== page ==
A: Balanced Chaos is one of those titles that you wonder at, but then you get half way through the book and think “Oh, yes, I understand now!” The main character is caught in the middle of a chaotic war and is doing her best to balance her allies and her enemies. Balanced Chaos is a fun scramble through the compact world set up in the previous two books and it builds the main character up, preparing to launch her into the world at hand. It’s essentially preparation and training for the main character to prepare her for the enormous turning point coming up in book 4. I am very excited about this series and where it is going in the future.

Q: I noticed that at least one of your book covers had a makeover. The current covers are great. Did you make the change to encourage sales and did it make a difference? Who does your current book covers?

A: Yes. The upgrade was purely about sales. While the first cover was fun, it did not fit in with the genre and therefore I think people shied away from it. My cover artist is Lia Cooper. She is a fantastic artist as well as an author. Her cover design website.

Q: For some authors a goal would be to be published by one of the big five. Is that a goal for you? Please elaborate on your answer.

A: No. My goal is always to get the next book out. If that were to happen, that would be awesome. But I don’t focus on it. I focus instead on telling a story. If I’m no longer telling good stories then I’m not doing my job.

Q: What tips and advice would you give to authors starting out with regards to writing and marketing?

A: The first thing I say to any person who wants to be an author is: “Writing is not the main thing you will do. If you have this vision of sitting in a cabin in the woods and writing beautiful prose day in and day out, then you will be disappointed. Being an author is half writing and half marketing, and it is the marketing that brings in the paycheck.”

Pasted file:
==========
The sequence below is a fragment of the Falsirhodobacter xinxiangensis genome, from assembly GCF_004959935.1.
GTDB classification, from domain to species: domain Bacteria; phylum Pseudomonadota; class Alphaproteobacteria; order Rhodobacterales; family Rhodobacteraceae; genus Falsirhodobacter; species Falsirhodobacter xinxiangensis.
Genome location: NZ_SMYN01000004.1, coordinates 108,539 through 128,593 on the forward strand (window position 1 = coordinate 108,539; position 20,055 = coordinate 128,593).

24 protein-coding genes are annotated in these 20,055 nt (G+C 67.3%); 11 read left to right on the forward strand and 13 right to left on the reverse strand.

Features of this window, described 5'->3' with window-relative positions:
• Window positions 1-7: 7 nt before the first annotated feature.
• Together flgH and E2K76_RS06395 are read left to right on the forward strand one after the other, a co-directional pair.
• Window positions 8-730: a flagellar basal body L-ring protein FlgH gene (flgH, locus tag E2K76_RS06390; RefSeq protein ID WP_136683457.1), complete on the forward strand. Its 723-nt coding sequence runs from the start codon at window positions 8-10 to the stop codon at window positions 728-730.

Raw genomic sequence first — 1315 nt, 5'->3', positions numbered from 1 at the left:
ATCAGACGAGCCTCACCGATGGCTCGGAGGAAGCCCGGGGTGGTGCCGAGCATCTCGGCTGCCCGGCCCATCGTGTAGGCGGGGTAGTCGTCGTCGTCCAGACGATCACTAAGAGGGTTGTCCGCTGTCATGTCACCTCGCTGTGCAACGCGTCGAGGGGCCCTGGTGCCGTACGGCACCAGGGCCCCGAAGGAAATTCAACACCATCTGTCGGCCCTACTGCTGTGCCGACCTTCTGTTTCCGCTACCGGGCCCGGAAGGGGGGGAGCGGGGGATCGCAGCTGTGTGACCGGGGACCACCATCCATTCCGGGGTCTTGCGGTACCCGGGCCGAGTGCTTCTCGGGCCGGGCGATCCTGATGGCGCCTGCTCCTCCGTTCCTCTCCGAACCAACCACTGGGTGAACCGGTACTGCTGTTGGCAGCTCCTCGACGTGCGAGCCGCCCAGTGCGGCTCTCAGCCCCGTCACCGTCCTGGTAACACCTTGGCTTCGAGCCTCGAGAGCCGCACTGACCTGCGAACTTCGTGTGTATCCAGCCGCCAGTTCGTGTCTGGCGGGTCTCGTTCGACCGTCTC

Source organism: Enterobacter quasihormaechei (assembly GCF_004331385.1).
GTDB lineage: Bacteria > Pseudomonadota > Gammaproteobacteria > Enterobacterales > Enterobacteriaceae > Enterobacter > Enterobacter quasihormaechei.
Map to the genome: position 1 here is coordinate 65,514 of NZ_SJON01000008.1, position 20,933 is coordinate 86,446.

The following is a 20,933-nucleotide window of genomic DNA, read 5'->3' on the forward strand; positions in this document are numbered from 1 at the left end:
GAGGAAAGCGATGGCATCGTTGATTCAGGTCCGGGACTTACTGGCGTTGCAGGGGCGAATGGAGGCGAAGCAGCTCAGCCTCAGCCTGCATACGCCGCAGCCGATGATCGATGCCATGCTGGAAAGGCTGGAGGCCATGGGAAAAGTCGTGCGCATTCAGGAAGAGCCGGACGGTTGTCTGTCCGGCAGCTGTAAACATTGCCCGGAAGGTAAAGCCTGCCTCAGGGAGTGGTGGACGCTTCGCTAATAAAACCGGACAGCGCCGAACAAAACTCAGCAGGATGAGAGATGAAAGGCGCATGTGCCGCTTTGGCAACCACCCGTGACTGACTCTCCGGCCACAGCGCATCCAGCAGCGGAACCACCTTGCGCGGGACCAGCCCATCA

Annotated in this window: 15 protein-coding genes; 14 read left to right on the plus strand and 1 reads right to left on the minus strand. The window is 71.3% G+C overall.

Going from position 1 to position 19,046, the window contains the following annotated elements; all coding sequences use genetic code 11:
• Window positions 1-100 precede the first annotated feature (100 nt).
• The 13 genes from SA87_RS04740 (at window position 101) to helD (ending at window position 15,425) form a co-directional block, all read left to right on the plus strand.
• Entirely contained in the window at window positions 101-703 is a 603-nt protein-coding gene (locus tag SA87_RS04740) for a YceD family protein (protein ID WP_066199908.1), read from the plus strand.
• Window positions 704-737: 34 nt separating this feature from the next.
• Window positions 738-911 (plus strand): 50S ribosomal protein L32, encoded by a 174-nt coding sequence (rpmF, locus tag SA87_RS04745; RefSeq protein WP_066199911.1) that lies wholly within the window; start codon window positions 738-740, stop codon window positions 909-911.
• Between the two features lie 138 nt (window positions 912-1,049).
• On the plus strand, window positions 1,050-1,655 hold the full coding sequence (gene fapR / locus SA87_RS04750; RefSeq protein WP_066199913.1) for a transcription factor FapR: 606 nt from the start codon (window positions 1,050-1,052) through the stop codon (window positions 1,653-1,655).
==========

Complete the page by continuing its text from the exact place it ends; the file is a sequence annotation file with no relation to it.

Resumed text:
Now as to tips:

Get your social media pages up and running as soon as possible.
Be consistent with your social media pages. Posting once or twice a month won’t do it.
Don’t just do book posts. Share the dumb video of the kitten on the rumba. That is what keeps people on your social media page. Then you can sneak in the occasional “buy my book.”
There is a time and place for paid advertisement but it is not until you have a couple books out. Paying for an ad on a sale with only one book won’t make you money.
When you do buy ad space, consider what barriers are between your audience and your book.
For example: With email blast ads all your reader has to do is click a few times to buy your book. In contrast, an ad in a magazine has many barriers. The potential reader will likely have to finish their doctor’s appointment, drive home, stop at Starbucks, get to the house, remember the ad they saw, sign on to Amazon, then buy your book. Let’s just say—it’s not gonna happen. You want as few barriers between your ad and your buyer’s ability to make the purchase.

Q: If you had to start your writing career all over again would you do anything differently?

A: I think the big thing I would do, or rather not do, is my two attempts at a blog. Everyone says you have to have a blog if you’re an author. It’s just not true. The first one was the typical “Here’s my opinion on this or that” and the second one was a fiction-based blog with episodic bits of the story coming out each week.

Here is the key thing you have to remember about a blog: to be effective you have to put quality work into it each week (or however often you post to it) and that is REALLY hard! I found I just didn’t have it in me. So rather than killing myself trying to fit into the mould of what other people said an author should do, I stopped and focused on my books instead.
I really wish someone had told me all this back when I was feeling like a failure because I hated my blog. If a facet of the life is causing you distress, ask yourself, “Is it really necessary?”


You’ll be so much happier!